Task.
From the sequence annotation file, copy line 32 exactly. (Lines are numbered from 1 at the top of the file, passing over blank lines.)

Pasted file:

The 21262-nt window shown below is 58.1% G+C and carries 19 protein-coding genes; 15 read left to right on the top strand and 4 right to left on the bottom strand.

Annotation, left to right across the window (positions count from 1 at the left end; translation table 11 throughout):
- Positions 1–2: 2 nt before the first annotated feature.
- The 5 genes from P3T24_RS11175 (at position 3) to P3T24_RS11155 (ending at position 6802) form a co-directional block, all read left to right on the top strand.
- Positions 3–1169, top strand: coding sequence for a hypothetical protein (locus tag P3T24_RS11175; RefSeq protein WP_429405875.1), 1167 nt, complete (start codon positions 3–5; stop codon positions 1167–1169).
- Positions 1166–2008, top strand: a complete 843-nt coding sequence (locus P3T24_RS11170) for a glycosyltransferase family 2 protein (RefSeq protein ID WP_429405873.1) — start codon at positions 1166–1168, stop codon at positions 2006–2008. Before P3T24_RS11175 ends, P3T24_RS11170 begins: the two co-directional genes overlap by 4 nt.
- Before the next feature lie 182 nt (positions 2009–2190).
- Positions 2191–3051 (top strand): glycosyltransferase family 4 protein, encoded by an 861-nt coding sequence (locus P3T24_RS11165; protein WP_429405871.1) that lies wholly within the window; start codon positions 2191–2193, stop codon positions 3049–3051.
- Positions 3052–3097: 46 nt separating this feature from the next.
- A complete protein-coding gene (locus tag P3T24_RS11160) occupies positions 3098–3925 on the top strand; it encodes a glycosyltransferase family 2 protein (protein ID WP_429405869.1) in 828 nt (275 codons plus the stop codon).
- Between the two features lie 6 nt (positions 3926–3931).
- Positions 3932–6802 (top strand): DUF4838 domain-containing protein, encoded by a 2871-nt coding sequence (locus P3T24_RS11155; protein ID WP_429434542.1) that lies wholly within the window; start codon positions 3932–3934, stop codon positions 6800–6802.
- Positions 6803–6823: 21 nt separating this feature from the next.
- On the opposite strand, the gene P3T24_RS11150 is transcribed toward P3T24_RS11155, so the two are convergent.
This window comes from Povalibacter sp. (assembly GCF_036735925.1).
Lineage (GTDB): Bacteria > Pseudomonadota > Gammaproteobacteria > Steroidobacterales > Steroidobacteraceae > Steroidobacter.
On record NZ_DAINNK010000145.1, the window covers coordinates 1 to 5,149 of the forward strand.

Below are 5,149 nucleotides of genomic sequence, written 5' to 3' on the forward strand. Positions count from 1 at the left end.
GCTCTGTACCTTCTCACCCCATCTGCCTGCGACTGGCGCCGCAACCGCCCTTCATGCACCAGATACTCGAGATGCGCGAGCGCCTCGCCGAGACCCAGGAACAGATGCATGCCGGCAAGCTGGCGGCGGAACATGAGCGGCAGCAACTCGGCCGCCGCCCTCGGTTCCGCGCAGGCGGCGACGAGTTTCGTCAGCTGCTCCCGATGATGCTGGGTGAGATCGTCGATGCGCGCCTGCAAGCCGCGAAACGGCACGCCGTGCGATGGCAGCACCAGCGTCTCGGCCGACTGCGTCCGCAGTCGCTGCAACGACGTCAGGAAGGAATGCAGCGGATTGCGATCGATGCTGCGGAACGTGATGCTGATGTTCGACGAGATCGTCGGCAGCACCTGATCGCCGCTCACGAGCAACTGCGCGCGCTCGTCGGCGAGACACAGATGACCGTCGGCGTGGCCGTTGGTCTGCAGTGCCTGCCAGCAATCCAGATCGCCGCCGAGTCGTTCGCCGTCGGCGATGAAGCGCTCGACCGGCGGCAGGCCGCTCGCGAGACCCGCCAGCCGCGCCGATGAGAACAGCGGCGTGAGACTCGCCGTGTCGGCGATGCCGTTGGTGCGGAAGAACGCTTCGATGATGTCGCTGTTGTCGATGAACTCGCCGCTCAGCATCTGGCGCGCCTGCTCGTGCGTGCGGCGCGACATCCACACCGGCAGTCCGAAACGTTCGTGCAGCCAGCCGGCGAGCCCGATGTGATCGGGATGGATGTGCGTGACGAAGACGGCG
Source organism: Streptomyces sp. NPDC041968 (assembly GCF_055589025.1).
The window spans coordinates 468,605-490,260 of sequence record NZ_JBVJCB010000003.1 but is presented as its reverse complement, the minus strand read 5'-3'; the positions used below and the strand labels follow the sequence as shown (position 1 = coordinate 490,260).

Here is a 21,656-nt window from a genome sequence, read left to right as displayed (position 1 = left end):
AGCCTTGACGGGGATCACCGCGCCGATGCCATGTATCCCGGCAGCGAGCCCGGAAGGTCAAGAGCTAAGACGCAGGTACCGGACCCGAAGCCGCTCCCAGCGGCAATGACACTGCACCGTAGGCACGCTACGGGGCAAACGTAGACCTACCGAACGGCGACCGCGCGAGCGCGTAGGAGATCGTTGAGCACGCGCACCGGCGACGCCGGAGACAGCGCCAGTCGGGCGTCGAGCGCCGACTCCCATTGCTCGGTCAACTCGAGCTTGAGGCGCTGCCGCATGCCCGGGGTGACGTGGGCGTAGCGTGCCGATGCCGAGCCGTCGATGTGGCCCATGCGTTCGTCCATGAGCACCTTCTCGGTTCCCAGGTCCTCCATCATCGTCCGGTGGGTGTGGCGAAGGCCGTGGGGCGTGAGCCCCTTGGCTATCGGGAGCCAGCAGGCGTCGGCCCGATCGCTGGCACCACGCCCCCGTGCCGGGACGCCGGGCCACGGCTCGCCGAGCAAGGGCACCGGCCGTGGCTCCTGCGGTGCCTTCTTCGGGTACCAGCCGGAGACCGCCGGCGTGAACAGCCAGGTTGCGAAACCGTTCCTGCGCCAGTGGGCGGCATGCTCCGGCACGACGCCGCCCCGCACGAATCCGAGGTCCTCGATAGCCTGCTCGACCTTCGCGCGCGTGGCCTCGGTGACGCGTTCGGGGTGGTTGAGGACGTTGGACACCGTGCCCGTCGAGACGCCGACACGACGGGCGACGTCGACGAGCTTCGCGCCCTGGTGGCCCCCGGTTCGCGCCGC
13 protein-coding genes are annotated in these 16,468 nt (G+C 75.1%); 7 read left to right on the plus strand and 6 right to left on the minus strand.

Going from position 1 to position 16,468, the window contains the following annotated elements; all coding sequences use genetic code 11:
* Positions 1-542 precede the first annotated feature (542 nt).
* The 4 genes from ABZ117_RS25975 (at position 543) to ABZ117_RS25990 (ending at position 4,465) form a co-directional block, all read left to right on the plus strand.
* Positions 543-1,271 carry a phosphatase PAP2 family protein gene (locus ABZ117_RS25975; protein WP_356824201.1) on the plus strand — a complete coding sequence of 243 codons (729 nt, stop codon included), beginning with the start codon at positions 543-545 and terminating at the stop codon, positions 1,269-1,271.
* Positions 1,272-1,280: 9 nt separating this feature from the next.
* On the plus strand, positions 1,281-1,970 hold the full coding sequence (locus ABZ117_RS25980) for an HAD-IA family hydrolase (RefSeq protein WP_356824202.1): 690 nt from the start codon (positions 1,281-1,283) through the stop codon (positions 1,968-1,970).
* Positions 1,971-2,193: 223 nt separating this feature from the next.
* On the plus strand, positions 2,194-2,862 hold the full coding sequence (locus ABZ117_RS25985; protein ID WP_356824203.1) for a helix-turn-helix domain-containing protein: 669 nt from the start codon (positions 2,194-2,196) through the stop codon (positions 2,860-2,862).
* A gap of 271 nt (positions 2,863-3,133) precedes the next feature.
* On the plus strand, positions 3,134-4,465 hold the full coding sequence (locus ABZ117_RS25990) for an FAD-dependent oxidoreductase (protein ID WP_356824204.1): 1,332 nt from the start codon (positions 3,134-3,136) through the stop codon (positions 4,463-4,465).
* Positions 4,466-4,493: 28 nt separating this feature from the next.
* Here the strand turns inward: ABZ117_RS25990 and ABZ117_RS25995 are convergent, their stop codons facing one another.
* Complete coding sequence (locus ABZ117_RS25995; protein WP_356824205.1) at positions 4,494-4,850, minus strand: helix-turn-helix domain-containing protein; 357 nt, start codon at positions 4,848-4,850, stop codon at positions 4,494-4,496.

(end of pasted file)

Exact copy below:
* On the plus strand, positions 2,194-2,862 hold the full coding sequence (locus ABZ117_RS25985; protein ID WP_356824203.1) for a helix-turn-helix domain-containing protein: 669 nt from the start codon (positions 2,194-2,196) through the stop codon (positions 2,860-2,862).